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Health Advocates Stage Limbo Contest at Lockhart’s Office

Andrea Smardon
Christine Stenquist takes part in a "Lockhart Limbo" contest to highlight the struggles of those living under the poverty line without healthcare in Utah.

Wearing fake grass skirts and plastic leis, health advocates took turns going under a limbo pole in front of House Speaker Rebecca Lockhart’s office Wednesday. The idea was to highlight the plight of Utahns who fall into the Medicaid coverage gap, and the pole was steadily lowered to represent each month this year that they have not been able to pay for healthcare. The mood was light, but Christine Stenquist quickly became emotional when she began talking about why she is taking part in this demonstration.

“You’re always one hospital visit away from being at bankruptcy, and I’m seeing it firsthand,” Stenquist says. She’s taken a 23-year-old woman into her home whose serious digestive problems have landed her in the Emergency Room, but she says she can’t afford health insurance on the money she makes as a waitress.

“How on earth are you supposed to make a start when you’ve got health issues and you’re working at a job that makes $2.13 an hour?” Stenquist says as she begins to cry. “You’re constantly sick, and there’s nothing for you?” She says she wants to see lawmakers find a way to expand Medicaid to cover 57,000 Utahns under the poverty line. “I see and hear what’s gone on at the Capitol this past session that Representative Lockhart wouldn’t expand, and I’m watching this poor girl suffer in my home. That’s why I’m here.”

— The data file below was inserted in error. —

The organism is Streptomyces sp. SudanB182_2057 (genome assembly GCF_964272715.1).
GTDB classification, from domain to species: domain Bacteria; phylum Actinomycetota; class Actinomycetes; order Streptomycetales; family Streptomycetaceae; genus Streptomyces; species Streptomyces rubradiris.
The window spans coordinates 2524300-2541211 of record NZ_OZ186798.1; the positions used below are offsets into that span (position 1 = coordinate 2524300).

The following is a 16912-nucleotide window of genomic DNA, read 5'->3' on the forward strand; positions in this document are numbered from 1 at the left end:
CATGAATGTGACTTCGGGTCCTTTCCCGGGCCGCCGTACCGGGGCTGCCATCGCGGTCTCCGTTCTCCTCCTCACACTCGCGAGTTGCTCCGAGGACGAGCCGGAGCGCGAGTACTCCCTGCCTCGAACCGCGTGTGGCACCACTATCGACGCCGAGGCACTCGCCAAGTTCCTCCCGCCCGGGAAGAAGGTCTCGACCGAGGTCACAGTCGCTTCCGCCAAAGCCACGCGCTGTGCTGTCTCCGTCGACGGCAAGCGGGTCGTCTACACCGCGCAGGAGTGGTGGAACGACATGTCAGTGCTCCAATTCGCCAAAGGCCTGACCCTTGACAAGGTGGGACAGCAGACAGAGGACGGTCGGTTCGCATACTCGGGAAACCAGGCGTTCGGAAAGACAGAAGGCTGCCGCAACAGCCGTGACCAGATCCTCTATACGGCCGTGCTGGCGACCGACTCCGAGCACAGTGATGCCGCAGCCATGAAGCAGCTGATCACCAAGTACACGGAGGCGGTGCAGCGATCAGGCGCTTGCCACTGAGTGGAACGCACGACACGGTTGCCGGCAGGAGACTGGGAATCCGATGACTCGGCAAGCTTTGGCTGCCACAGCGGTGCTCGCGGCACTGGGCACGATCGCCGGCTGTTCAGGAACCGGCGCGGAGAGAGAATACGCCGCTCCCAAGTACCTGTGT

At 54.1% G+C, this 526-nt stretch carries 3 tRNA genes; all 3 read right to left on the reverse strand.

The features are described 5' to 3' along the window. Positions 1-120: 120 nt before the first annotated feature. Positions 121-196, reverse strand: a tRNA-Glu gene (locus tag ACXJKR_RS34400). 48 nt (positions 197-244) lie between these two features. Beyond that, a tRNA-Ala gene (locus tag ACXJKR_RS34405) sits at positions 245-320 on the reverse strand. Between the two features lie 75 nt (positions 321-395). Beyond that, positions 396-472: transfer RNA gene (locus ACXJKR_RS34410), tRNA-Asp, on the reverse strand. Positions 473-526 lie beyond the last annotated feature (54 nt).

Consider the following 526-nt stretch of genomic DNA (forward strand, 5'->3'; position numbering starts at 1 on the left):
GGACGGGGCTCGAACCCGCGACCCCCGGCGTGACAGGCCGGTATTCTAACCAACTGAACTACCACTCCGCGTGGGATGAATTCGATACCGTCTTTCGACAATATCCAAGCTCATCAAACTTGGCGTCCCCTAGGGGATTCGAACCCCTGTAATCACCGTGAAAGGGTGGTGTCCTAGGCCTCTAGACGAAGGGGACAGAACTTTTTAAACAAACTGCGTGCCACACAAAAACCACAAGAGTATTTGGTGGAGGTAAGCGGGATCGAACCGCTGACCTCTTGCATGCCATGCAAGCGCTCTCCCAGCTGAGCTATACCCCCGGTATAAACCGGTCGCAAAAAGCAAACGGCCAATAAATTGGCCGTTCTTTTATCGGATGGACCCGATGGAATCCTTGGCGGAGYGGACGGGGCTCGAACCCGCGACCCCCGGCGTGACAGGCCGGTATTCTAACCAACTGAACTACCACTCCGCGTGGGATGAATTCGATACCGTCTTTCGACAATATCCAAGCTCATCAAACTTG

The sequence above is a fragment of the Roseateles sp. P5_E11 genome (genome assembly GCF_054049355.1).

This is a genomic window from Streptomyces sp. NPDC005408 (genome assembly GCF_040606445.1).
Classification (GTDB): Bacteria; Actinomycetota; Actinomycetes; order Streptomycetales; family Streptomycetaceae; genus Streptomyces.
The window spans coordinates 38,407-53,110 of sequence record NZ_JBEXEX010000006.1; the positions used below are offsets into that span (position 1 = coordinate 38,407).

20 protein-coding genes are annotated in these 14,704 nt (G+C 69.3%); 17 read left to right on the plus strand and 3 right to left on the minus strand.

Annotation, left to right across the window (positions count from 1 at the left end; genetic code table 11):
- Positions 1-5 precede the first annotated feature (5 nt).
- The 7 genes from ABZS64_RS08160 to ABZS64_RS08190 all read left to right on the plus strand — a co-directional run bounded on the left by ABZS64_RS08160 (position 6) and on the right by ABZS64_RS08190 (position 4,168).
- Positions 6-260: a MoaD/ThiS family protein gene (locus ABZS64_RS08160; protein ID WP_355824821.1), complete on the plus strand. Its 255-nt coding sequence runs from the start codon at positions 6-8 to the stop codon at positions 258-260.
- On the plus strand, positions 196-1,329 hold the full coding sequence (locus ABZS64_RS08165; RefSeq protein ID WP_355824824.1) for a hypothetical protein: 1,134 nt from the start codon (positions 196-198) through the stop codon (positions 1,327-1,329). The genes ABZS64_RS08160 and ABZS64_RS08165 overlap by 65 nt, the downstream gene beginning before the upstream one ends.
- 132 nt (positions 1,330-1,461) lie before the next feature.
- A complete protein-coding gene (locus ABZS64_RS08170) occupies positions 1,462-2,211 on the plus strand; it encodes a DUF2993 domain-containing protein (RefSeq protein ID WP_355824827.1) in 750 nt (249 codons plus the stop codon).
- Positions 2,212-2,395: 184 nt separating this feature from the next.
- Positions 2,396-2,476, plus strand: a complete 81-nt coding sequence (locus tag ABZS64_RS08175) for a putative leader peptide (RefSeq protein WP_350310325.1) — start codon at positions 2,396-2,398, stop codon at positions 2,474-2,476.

House Speaker Becky Lockhart has said she doesn’t support an expansion of Medicaid, but that the legislature is continuing to work on the issue with a task force meeting monthly.  Lockhart says lawmakers may come to a decision this fall or possibly next year.

“What we’re doing is what we do best which is to make a good decision and take the time and effort to make the right decision,” Lockhart says.

“We can’t wait until next year,” Stenquist says. “Asking somebody to wait for healthcare, it’s just not right.” She says she wants to see Lockhart support Governor Gary Herbert’s plan to use Medicaid funds to help low income Utahns buy insurance on the private market.

Andrea Smardon is new at KUER, but she has worked in public broadcasting for more than a decade. Most recently, she worked as a reporter and news announcer for WGBH radio. While in Boston, she produced stories for Morning Edition, Marketplace Money, and The World. Her print work was published in The Boston Globe and Prior to that, she worked at Seattleââ
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